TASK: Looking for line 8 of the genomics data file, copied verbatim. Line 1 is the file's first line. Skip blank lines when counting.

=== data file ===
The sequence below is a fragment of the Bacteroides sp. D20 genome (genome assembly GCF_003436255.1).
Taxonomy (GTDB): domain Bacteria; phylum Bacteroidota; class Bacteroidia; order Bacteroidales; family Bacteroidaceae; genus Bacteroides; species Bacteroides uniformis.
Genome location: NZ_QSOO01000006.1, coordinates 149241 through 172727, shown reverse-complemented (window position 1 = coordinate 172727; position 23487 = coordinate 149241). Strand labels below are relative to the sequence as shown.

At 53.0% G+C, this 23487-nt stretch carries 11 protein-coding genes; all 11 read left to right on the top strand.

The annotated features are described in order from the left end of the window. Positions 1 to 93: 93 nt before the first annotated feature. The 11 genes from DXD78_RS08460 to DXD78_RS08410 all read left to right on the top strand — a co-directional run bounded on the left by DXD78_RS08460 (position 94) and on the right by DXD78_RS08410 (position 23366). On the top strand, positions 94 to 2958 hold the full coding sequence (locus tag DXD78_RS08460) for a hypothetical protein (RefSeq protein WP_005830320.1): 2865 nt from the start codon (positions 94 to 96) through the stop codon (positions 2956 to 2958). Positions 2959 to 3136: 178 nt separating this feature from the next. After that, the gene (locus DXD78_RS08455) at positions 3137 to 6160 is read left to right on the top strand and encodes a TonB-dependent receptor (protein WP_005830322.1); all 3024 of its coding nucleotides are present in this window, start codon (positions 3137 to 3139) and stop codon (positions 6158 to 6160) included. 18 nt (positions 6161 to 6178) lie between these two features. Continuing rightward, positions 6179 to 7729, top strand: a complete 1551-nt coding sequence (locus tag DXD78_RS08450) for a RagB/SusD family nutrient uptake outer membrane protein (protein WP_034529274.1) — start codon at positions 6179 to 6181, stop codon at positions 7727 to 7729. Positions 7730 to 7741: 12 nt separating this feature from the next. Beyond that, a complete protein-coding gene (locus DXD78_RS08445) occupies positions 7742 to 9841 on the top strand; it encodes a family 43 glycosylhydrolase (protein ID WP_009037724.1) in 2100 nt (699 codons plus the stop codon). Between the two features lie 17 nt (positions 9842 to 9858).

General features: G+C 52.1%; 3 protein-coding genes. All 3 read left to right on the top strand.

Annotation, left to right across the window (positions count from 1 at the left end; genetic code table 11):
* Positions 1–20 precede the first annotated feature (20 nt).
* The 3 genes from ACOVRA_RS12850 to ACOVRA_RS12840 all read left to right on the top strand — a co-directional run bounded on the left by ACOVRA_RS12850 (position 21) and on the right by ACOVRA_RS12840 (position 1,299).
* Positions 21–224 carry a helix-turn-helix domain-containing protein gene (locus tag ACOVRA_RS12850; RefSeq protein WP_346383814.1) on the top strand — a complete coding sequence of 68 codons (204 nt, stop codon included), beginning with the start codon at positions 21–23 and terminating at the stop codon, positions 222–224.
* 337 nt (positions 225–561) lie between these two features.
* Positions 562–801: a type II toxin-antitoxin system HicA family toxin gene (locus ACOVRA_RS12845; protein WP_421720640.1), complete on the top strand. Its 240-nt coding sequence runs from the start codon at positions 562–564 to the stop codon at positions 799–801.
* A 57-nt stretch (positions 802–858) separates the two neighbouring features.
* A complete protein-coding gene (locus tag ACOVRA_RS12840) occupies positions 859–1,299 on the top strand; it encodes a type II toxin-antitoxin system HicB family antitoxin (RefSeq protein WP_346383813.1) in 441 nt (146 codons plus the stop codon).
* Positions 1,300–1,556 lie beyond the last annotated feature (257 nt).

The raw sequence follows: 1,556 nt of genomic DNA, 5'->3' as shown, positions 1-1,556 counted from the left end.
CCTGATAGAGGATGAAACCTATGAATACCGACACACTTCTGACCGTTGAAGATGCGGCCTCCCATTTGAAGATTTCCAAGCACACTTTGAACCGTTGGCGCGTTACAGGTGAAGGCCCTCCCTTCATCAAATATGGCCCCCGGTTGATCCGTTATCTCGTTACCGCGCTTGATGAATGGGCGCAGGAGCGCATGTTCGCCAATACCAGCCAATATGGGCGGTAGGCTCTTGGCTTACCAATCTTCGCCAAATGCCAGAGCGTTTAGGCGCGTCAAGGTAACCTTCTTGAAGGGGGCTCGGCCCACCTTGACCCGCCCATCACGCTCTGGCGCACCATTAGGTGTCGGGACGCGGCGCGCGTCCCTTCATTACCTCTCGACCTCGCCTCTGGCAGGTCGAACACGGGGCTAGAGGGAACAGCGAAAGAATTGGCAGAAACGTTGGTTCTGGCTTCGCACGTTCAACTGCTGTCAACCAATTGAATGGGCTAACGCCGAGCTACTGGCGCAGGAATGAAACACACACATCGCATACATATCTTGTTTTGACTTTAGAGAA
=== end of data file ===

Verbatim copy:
* Positions 1–20 precede the first annotated feature (20 nt).